Figure 1.

Fluoroscopically assisted positioning of the knee for the semiflexed, anteroposterior radiographic view requires flexion of the knee to achieve parallel alignment of the medial tibial plateau and central x-ray beam, as indicated by superimposition ±1 mm of the anterior and posterior margins of the medial tibial plateau. The degree of flexion needed to achieve parallel alignment in most subjects (7–10°) draws the knee away from the x-ray cassette and results in magnification of all features of the joint in the radiograph. To adjust for this effect, a magnification marker (a small metal sphere of known diameter affixed to the skin over the head of the fibula) is used to estimate the degree of magnification reflected in a radiograph, so that quantitative measurements can be proportionate.

We have previously presented data indicating that longitudinal variations in x-ray penetration alter by as much as 20% (7) the projected diameter of a spherical marker, which is used as a basis for correcting automated measurements of JSW in the SF-AP view for radiographic magnification. Changes in JSW (both positive and negative) due to x-ray penetration–related variations in the size of the marker, rather than to disease progression, confound the detection of joint space narrowing (JSN) in the SF-AP view and diminish the confidence (i.e., statistical power) with which a clinical DMOAD trial of reasonable size and duration can be expected to detect a true structure-modifying effect. Moreover, many clinical radiology departments have converted their methods from conventional analog to digital radiographic imaging. The effects of this trend on our ability to correct automated measurements of JSW from the SF-AP view for radiographic magnification are unknown.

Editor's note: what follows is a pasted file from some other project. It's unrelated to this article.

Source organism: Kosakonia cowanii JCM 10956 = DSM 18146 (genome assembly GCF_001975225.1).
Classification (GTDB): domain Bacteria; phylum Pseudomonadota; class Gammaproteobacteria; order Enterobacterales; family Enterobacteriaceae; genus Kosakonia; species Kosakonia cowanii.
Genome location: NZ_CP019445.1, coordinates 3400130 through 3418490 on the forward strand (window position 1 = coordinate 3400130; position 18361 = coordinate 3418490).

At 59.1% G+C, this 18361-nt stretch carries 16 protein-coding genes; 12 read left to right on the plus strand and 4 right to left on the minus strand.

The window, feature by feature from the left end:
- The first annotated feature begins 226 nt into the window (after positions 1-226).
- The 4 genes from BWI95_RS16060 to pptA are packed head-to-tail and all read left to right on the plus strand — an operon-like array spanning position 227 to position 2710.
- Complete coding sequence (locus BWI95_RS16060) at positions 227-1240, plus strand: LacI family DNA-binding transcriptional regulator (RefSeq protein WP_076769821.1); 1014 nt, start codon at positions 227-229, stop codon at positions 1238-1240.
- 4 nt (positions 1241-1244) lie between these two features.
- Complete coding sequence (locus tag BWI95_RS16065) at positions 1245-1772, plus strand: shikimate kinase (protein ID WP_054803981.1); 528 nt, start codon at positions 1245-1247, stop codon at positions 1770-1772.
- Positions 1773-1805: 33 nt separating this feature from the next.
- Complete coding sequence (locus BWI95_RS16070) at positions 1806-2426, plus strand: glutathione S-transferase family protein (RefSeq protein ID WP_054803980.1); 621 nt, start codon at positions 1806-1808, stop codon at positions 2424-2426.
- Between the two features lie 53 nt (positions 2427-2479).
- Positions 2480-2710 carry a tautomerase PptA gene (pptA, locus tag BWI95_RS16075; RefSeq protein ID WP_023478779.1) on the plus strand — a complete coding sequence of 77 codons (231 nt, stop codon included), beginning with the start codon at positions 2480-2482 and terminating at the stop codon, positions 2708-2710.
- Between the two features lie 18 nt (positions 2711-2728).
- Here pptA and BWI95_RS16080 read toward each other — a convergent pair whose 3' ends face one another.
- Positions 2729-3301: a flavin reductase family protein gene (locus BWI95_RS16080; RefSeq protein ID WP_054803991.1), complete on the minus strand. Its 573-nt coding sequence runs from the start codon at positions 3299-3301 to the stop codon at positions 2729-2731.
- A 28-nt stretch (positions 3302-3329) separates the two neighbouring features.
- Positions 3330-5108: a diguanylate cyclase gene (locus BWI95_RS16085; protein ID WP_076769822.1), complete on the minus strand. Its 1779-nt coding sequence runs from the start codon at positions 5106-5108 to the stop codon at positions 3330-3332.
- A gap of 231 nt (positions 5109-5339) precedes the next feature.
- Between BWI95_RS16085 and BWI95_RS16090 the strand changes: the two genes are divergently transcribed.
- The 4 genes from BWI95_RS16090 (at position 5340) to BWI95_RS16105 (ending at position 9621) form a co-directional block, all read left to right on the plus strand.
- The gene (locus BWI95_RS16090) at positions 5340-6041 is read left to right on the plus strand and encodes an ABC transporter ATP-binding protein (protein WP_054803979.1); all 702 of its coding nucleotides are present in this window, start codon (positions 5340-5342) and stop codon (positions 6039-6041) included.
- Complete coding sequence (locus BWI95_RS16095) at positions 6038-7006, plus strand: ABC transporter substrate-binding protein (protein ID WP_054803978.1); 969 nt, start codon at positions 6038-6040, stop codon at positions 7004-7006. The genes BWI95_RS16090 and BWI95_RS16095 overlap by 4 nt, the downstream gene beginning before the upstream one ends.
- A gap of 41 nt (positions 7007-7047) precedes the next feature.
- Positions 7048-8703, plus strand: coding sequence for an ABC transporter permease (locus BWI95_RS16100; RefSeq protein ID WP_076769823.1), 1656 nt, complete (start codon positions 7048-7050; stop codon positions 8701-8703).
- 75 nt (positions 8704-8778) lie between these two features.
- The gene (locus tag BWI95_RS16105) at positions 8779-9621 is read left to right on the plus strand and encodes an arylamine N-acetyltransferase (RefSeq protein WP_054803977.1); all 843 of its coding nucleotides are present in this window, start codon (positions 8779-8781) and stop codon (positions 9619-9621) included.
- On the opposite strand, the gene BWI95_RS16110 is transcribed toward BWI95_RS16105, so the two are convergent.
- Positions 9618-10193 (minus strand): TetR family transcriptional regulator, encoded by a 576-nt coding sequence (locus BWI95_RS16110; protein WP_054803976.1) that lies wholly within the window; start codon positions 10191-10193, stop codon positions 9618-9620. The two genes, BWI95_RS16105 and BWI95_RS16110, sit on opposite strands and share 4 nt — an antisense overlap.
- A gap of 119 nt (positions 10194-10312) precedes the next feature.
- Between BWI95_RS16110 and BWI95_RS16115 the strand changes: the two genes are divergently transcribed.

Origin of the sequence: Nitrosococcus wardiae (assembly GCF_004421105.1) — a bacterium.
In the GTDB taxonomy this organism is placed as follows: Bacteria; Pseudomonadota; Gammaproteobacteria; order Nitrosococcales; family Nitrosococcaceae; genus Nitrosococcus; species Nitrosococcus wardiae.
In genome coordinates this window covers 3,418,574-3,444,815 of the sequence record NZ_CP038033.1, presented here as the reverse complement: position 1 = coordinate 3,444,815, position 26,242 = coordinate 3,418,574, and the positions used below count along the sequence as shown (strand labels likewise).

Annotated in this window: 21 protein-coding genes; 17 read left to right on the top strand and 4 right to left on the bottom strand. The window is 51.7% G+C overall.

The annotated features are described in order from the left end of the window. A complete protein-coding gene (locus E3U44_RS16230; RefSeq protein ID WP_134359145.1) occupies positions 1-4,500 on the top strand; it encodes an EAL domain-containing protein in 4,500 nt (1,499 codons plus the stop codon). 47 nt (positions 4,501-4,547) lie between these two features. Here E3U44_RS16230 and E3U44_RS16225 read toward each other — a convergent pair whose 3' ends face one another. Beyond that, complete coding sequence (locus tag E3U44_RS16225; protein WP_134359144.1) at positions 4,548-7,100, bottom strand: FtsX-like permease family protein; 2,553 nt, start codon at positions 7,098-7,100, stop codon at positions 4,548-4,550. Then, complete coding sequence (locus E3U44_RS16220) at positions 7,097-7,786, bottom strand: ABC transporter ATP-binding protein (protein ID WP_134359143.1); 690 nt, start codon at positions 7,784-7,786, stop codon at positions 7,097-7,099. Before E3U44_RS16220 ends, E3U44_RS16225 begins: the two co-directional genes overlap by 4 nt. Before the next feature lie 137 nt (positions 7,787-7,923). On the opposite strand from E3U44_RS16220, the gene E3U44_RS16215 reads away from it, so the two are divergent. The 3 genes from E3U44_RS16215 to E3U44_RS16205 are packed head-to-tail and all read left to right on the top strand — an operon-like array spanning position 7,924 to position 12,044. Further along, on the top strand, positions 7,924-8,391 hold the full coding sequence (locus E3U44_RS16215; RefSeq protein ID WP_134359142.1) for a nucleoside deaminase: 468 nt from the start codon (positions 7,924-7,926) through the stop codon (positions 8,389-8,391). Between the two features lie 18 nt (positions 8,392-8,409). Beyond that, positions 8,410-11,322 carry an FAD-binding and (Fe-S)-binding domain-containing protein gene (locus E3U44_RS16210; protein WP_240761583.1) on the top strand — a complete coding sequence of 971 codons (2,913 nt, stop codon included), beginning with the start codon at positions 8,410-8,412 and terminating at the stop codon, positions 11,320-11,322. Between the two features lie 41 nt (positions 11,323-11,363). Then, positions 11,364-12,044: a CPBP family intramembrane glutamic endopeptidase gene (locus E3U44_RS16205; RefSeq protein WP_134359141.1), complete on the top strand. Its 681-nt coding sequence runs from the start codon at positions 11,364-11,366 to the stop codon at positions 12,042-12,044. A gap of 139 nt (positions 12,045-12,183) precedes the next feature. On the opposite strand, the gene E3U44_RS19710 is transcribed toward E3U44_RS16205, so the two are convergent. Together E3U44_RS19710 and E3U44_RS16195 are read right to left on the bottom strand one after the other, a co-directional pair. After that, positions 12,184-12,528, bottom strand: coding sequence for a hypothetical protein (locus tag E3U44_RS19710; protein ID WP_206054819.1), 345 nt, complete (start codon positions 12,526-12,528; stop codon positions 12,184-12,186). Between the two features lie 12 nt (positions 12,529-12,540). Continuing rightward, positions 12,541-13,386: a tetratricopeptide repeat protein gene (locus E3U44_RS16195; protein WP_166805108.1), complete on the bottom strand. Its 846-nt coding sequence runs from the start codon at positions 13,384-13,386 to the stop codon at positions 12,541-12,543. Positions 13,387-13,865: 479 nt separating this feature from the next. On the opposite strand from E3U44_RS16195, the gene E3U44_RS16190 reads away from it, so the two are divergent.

We have recently completed a randomized, placebo-controlled clinical trial (RCT) of a DMOAD in which structure modification was evaluated in serial SF-AP radiographs. In the course of this trial, we encountered unanticipated problems with the correction of automated estimates of JSW for magnification, both in the analog and in the digital radiographs. These problems were highlighted by an inordinately large percentage of serial pairs of SF-AP radiographs (16%) in which automated measurements of JSW in analog and digital images suggested a paradoxical thickening of the articular cartilage beyond the limits of measurement error.

In the present report, we describe our experience with the correction of estimates of JSW for radiographic magnification, and we examine the extent to which substitution of automated estimates of JSW in serial SF-AP views with precise manual measurements may increase the power of a DMOAD trial to detect a difference between the active treatment group and placebo group with respect to the rate of JSN.


Subjects for this trial (n = 431) were recruited from 6 clinical centers for a placebo-controlled RCT of a DMOAD. All subjects had unilateral knee OA by the Kellgren and Lawrence criteria (OA severity grades 2 or 3 for the index knee and grades 0 or 1 for the contralateral knee, in a standing AP view) (8). SF-AP knee radiographs were obtained at baseline and at 16 months and 30 months thereafter (Figure 1). As directed by the protocol for the SF-AP view (2), a magnification marker (6.35-mm steel ball encased in methyl methacrylate) was affixed to the skin over the head of the fibula for each examination. The minimum interbone distance (IBD) in the medial tibiofemoral compartment and the degree of radiographic magnification (%Mag) were measured by 2 methods, by investigators who were blinded to the treatment group.